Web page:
Saturday, November 12, 2011

Lost (and then scrambled) in Translation

I recently received a letter in German from the German government about paying taxes on foreign royalties for my book EDGE OF ESCAPE. I’m fluent in Spanish but that doesn’t help me decipher German. I plugged the letter into the site and poof! Generally understandable, but not perfect.

Just for fun I took paragraphs from one of my kids’ books and pasted them into The result was pretty good. I was impressed. I decided to go ahead and do my own Spanish version of at least one of my novels. I thought I could let Google do the majority of the work and all I’d have to do is be a Spanish teacher again and correct the mistakes.

Talk about time consuming. All I’m doing is correcting mistakes. Here are some examples of sentences that changed dramatically. The original is first and how it came out in Spanish is second.

Off that way is the owners’ apartment that Mr. Stark lives in but my mom thinks he’s going to let us live there this season. = Not like that is the apartment owners that Mr. Stark is alive but my mom thinks he’s going to let us live this season. Whoa, sounds gruesome.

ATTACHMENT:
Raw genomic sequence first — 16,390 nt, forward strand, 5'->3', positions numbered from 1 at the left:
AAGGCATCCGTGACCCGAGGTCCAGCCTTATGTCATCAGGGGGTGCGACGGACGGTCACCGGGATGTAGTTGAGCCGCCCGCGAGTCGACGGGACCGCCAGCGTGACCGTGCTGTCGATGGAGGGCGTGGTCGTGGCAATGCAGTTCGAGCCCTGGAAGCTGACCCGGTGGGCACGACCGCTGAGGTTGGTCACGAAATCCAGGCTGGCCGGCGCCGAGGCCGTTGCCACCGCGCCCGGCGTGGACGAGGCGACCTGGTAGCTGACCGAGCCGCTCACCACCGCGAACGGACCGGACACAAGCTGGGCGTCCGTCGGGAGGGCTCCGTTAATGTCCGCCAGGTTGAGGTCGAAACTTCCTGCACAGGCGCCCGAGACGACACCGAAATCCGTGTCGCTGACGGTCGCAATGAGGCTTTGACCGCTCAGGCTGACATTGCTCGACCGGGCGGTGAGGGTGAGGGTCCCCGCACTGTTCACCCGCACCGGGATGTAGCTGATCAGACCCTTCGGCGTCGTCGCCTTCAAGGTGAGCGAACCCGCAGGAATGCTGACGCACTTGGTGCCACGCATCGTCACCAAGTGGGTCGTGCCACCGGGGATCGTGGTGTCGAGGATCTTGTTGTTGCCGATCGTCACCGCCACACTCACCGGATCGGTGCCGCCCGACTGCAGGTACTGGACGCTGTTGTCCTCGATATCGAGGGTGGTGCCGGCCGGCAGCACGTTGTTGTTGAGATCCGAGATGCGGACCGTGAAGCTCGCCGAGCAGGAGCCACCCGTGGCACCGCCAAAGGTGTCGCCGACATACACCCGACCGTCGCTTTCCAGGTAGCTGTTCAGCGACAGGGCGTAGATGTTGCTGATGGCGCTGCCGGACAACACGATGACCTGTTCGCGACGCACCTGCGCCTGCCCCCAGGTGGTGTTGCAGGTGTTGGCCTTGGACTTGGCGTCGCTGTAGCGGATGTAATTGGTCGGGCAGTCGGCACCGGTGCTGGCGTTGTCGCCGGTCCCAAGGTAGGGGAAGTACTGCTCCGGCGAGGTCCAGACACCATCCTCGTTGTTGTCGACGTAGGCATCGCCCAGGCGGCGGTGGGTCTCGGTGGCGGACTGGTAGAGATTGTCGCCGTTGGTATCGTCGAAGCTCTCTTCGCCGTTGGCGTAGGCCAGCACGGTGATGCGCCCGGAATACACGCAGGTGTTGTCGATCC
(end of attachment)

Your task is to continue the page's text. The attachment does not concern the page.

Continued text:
He jangled the silver key and penlight in front of her face. = He Discordant silver key and a flashlight in front of your face. I kind of like the idea of jangle equaling a discordant sound.

There was no railing and Missy went up only three steps before she started grabbing the next steps with her hands and sort of crab-crawled upwards. = There was no railing and Missy came only three steps before you begin to grasp the next steps with his hands and a kind of crab crawled up. Hmm, I wonder what kind of crab that was . . . snow crab? And how did you and he get involved in this sentence?

And my favorite: He shined the penlight directly into her pupil. = He shined the light on her students.

This experiment made me wonder if the translation of the German letter really said that I’m exempt from Germany’s taxes. Oh, well, Uncle Sam will take a cut regardless.

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